2012-08-12 12:54:51
User: expelledboy
Functions: alias cd mcd mkdir

I realise that this is just a reiteration of another entry (regardless of whether I came up with all this all by myself), but I would like present my additional alias' in context as a method of managing your directories. Rather convenient.

alias ':q'='exit'; alias ':e'='vim';
2012-08-12 12:35:10
User: expelledboy
Functions: alias
Tags: vim alias

This was me just succumbing to the habits, but now I rarely use quit or vim directly, so beware! :)

alias pasteit="curl -F 'sprunge=<-' http://sprunge.us"
2012-07-19 19:46:39
User: frdmn
Functions: alias
Tags: pastebin


sprunge: command line pastebin:


| curl -F 'sprunge=


add ? to resulting url for line numbers and syntax highlighting


~$ cat bin/ching | curl -F 'sprunge=


~$ firefox http://sprunge.us/VZiY?py#n-7



alias myip='curl -s http://checkrealip.com/ | grep "Current IP Address"'
alias vless='/usr/share/vim/vimcurrent/macros/less.sh'
2012-04-28 23:01:25
User: Bonster
Functions: alias

use vim like less command pager but with color highlighting = pretty :p

also u can use /usr/share/vim/vim73/macros/less.sh

alias fu='curl -s http://www.commandlinefu.com/commands/browse/sort-by-votes/plaintext | grep -vE "^$|^#"'
2012-04-16 05:53:56
User: kordless
Functions: alias grep

Put this in your bash startup script so you can quickly remember the top rated commands on CommandLineFu's website. Put it in .bashrc on Linux, or .bash_profile on OSX.

alias html2ascii='lynx -force_html -stdin -dump -nolist'
alias b='cd ../'
2012-04-01 06:04:45
User: deshawnbw
Functions: alias
Tags: alias

Alias a single character 'b' to move to parent directory. Put it into your .bashrc or .profile file.

Using "cd .." is one of the most repetitive sequence of characters you'll in the command line. Bring it down to two keys 'b' and 'enter'.

It stands for "back"

Also useful to have multiple:

alias b='cd ../'

alias bb='cd ../../'

alias bbb='cd ../../../'

alias bbbb='cd ../../../../'

alias man='man -S 2:3:1'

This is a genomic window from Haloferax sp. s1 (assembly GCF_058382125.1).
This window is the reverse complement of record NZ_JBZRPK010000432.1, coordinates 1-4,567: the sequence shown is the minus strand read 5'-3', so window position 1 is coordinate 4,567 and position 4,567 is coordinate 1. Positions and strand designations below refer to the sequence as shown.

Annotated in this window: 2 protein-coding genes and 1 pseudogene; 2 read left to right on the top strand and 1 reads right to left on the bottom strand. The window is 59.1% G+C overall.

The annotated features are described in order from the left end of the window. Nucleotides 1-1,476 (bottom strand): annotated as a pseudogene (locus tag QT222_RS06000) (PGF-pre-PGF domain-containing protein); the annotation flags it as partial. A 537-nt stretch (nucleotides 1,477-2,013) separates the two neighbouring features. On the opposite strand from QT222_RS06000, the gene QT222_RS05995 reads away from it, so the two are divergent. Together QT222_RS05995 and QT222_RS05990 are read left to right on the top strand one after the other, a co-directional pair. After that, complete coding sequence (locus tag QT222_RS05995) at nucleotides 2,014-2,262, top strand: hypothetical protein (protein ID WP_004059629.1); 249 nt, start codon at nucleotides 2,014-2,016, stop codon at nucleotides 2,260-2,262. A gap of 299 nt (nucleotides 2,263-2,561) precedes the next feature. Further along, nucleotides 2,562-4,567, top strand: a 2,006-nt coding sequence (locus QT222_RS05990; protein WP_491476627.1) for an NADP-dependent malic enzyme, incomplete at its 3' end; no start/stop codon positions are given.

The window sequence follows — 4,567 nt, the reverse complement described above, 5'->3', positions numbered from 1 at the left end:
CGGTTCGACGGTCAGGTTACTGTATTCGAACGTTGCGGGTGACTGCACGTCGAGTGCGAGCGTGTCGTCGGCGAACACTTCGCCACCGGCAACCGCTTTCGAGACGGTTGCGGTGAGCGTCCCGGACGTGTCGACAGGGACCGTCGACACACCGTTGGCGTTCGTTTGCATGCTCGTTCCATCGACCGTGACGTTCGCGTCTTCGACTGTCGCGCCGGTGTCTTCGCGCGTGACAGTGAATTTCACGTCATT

alias tail='tail -n $((${LINES:-`tput lines 2>/dev/null||echo -n 80`} - 7))'
2012-03-22 02:44:11
User: AskApache
Functions: alias echo

Run the alias command, then issue

ps aux | tail

and resize your terminal window (putty/console/hyperterm/xterm/etc) then issue the same command and you'll understand.

${LINES:-`tput lines 2>/dev/null||echo -n 12`}

Insructs the shell that if LINES is not set or null to use the output from `tput lines` ( ncurses based terminal access ) to get the number of lines in your terminal. But furthermore, in case that doesn't work either, it will default to using the default of 80.

The default for TAIL is to output the last 10 lines, this alias changes the default to output the last x lines instead, where x is the number of lines currently displayed on your terminal - 7. The -7 is there so that the top line displayed is the command you ran that used TAIL, ie the prompt.

Depending on whether your PS1 and/or PROMPT_COMMAND output more than 1 line (mine is 3) you will want to increase from -2. So with my prompt being the following, I need -7, or - 5 if I only want to display the commandline at the top. ( http://www.askapache.com/linux/bash-power-prompt.html )


[7995:7993 - 0:186] 06:26:49 Thu Apr 08 [askapache@n1-backbone5:/dev/pts/0 +1] ~

In most shells the LINES variable is created automatically at login and updated when the terminal is resized (28 linux, 23/20 others for SIGWINCH) to contain the number of vertical lines that can fit in your terminal window. Because the alias doesn't hard-code the current LINES but relys on the $LINES variable, this is a dynamic alias that will always work on a tty device.

alias sshto 'ssh -X -t \!:1 "cd \!:2 ; tcsh"'
2012-03-20 20:07:37
User: pranavkn
Functions: alias

Changes machine and cd to specific directory

Add to .*shrc

Usage :